2. Beacon update shard committee: Shard will have to wait for beacon update, this would delay block creation. But help network to acknowledge new shard committee quickly
  1. Cross-shard tx won’t be accepted by Beacon or other shards, since they have no idea about the new committee.
  2. Per security perspective, beacon itself cannot process any tx. However, a shard committee can process tx, the system may introduce more risk when allowing committee able to change by themselves then they process their favor tx. Even updating new committee must respect the defined protocol, but if there is a chance to update to attacker’s “friendly” committee, they are willing create the trigger for committee change happen.

We can add constraint in block like this. Said, no cross-shard-tx in this kind of block or block producer will consider byzantine.

I totally agree with this point. There will be a risk if we think shard change committee via some kind of tx.
However, if we take a look back at the figure 1 above. Shard node some how send the best collected signatures to beacon node to demonstrate that block can’t be finalized and committee size must be shrink.
No matter shard update committee by itself or beacon. Shard nodes must provide some kind of proof that verifiable by beacon. Otherwise, a malicious validator with enough power to change committees anytime they want. So I think the point here is, what kind of proof that shard present to beacon. This proof must be verifiable by beacon, or even it will be challenged by other nodes in committee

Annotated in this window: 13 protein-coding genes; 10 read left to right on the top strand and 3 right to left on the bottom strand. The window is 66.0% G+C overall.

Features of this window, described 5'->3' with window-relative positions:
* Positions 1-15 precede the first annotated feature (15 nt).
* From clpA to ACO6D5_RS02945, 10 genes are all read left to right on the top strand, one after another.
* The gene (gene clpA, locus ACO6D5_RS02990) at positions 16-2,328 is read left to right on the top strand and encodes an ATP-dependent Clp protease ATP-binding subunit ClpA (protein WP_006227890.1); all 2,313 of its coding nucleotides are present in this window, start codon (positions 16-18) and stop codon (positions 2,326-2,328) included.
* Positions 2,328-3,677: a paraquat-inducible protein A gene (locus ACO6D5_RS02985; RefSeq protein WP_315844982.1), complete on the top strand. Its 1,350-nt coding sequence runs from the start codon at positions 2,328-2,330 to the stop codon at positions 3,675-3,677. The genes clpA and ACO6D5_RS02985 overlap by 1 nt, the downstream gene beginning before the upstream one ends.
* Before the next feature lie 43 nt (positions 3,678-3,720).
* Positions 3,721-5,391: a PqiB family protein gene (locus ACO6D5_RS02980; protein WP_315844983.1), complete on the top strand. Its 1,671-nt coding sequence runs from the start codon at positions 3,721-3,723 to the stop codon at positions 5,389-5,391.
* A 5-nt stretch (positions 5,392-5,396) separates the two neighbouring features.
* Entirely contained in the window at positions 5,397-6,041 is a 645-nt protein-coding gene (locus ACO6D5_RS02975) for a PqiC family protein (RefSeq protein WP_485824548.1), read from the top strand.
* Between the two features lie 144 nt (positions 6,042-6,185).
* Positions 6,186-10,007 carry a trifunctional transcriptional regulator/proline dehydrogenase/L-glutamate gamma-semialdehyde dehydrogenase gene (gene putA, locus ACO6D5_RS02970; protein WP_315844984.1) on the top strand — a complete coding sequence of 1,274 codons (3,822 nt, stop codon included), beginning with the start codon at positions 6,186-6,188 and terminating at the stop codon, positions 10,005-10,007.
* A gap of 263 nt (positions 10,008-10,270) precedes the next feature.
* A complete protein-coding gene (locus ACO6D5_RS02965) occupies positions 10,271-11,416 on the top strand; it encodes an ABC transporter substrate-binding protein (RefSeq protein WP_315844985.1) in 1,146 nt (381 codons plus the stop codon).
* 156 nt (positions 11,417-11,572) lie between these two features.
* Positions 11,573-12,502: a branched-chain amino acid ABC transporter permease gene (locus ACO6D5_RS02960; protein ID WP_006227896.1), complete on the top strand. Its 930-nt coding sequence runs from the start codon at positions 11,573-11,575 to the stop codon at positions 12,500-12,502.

Each node submits to the beacon its best signature collection, beacon will choose the biggest one.

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Update to April 24th:

Let n be the total number of validators (candidate + committee)
Let m be the committee size
Let k be the number of validators owned by attacker

Assume that the probability of a validator to be selected into committee is uniform and independent, i.e this probability = 1/n.

Let P be the probability of k validators of the attacker will be in committee at the same time.
P = C(m-k, n-k)/C(m, n)
where C(x, y) is the total possible combinations of x items from the set of y items.

Assume that given some fixed n, k, we are working on finding the best m (committee size) such that P is minimized.


So the node members submit their signature collections to the beacon committee to check? What’s the contents of the batch, just the signatures? Is there a window for a node to challenge? If so how? By submitting their partial signature? Is it possible to verify this post-hoc?

I think signatures collection might reflect about one’s availability. One problem is, this collection totally depends on the node which create it. Byzantine node can easily delete one’s signatures in its collection. In this case, Byzantine node somehow can manage to kick other node out. Then signature collection doesn’t reflect one’s availability any more. Do you think about some bad situation we might fall in? There are some I think of:

  1. What if we have two signature collection of the same size, but the are not entirely the same?
  2. What if there are two collections, a bigger (B) one and a smaller (S) one, but S is not subset of B? Some signatures in S didn’t appear in B.
  3. What if there are two disjoint set of signatures?